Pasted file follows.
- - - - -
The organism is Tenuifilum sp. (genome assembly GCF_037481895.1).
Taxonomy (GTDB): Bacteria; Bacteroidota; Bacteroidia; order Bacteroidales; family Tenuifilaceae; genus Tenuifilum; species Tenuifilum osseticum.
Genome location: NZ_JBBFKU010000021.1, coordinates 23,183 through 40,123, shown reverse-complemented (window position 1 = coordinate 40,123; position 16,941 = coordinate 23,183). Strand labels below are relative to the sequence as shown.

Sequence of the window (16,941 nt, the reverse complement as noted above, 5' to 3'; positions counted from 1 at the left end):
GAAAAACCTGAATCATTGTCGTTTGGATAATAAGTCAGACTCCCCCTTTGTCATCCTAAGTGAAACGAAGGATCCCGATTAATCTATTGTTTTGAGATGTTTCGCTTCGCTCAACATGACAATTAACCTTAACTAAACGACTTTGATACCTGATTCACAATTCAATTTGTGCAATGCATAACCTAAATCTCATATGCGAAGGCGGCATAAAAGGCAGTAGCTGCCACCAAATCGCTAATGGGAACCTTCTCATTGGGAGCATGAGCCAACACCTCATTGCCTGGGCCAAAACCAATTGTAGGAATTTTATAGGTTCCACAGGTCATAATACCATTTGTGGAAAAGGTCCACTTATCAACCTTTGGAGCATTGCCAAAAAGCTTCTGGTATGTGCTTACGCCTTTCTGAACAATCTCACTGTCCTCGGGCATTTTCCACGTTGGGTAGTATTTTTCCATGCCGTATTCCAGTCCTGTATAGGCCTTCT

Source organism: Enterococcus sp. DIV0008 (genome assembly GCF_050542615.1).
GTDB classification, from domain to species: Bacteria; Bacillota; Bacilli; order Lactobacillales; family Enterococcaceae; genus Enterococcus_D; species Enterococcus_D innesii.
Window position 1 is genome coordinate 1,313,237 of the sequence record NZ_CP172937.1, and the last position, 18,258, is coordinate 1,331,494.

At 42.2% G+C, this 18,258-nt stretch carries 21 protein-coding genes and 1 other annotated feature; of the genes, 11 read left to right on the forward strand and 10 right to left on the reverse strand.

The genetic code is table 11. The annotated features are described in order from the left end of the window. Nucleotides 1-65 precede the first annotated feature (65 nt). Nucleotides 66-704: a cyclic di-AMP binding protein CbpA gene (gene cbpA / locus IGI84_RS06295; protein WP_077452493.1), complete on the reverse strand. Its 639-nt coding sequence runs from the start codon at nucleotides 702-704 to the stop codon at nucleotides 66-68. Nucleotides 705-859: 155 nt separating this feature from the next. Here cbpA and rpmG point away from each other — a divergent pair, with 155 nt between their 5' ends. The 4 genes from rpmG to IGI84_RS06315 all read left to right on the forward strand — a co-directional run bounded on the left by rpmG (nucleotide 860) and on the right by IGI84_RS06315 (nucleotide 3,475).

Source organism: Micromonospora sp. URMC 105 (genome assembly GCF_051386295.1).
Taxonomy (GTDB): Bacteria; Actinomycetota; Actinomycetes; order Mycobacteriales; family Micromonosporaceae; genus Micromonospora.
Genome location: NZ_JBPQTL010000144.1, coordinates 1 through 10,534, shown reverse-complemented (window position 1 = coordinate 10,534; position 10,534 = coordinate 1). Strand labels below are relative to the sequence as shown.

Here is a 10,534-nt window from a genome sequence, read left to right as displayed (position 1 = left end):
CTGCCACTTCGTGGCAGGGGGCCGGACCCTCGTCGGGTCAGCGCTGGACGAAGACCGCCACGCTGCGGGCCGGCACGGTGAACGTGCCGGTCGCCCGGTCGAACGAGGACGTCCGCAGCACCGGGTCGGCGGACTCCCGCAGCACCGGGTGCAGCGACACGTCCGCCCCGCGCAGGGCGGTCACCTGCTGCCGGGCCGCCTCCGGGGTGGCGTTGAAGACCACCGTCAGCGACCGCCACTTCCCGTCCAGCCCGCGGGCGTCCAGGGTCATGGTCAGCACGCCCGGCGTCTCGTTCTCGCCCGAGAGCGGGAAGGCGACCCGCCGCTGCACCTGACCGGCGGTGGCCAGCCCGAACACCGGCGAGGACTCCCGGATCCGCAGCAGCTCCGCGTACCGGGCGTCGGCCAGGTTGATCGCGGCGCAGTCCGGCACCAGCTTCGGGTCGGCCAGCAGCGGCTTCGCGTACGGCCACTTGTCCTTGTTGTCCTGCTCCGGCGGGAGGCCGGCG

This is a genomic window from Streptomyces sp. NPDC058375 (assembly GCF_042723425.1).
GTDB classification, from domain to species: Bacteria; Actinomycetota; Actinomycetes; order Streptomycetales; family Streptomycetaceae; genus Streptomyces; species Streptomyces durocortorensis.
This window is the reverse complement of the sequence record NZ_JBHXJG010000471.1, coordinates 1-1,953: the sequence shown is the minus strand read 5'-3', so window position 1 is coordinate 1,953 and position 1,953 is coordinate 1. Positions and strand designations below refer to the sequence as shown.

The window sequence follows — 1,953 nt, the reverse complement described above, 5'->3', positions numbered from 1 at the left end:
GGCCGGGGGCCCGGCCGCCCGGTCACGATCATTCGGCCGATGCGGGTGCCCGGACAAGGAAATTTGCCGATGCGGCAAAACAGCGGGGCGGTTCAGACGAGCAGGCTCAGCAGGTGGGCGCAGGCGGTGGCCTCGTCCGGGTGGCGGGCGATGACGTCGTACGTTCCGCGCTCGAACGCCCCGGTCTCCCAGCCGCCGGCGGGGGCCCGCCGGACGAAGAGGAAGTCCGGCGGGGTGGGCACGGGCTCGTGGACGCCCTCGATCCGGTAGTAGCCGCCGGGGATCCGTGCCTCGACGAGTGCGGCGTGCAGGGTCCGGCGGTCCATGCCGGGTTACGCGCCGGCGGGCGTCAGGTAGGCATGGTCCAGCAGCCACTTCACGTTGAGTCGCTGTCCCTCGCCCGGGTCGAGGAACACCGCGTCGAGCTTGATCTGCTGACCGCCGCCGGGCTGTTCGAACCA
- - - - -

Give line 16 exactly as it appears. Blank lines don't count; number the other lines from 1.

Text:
This is a genomic window from Streptomyces sp. NPDC058375 (assembly GCF_042723425.1).